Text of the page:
Black Single Moms Are Finding Support In Spirituality, Therapy, And One Another
Jankail Adams is nothing without her village.
“My friends carry my water. They have journeyed with me through some of my darkest times. When I found myself on my own, in middle age, I struggled to let anyone help. I’ve had to become unafraid to be vulnerable and transparent with my mess so that someone who loves me can stand in the gap”. Says the mother of two from Pennsylvania.
She is not alone in realizing the necessity of relying on more than just herself. Black moms are over five times more likely to define themselves as single compared to their white counterparts. In place of support from a spouse or partner, presently, these women are most likely to rely on each other.
That village now includes other Black moms, therapists, and those who encourage self-care practices that bring us relief. We celebrate these resources, as they revolutionize Black motherhood from servitude to an enjoyable experience.
In addition to building a village to lean on, more black single mothers are also seeking support from the experts.
Black moms started therapy or counseling during the pandemic
Licensed therapist Dr. Erika Beckles Camez, believes therapy is a great way to feel seen, heard, and supported. She’s encouraged that not only are more people becoming open to it in response to the global pandemic.
From caring for older family members to being ignored in the workplace, the global pandemic has forced Black moms to find any and all external resources to help them “push through.” They’ve embraced internal ones as well. As a result, self-care and the preservation of mental health have become a priority.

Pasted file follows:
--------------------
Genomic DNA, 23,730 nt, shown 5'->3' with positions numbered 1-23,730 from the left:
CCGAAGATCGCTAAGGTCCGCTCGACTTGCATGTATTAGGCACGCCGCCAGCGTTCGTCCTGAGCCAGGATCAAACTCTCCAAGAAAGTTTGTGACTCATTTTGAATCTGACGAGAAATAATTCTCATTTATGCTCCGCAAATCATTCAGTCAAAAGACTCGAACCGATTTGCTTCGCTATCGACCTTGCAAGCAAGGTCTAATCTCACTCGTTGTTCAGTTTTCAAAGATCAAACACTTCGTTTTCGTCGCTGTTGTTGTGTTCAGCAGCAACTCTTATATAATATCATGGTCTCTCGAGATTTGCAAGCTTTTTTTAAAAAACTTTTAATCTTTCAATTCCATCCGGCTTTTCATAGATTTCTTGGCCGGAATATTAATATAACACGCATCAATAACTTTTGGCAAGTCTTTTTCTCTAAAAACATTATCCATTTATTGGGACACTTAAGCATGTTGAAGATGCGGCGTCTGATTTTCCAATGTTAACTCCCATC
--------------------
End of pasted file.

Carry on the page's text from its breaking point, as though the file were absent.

Zakia Torres, a Maryland mom of four, started learning more about spirituality three years ago when she separated from her now ex-husband. Relying on it, she says she’s found peace, success, and love again.
Maryland-based private yoga and meditation teacher Tianna Christine has seen a drastic increase in Black mothers who have turned to mindfulness as a tool to help them to cope with the many issues and traumas faced during the pandemic.
However, even with all this community support, caregiving support is one area where many could use more support. A great number of black single moms are solely responsible for household management. That includes everything from laundry, meal planning and preparation, and grocery shopping, to schedule medical appointments for the family, paying bills, and even pet care
As Black mothers, we’re often expected to play Superwoman, supporting not only our household but also our corporate organizations and society as a whole. We receive very little assistance and even less praise for doing so. The stressors of the pandemic have helped us to reprioritize things, allowing us to redefine the village that raises our children.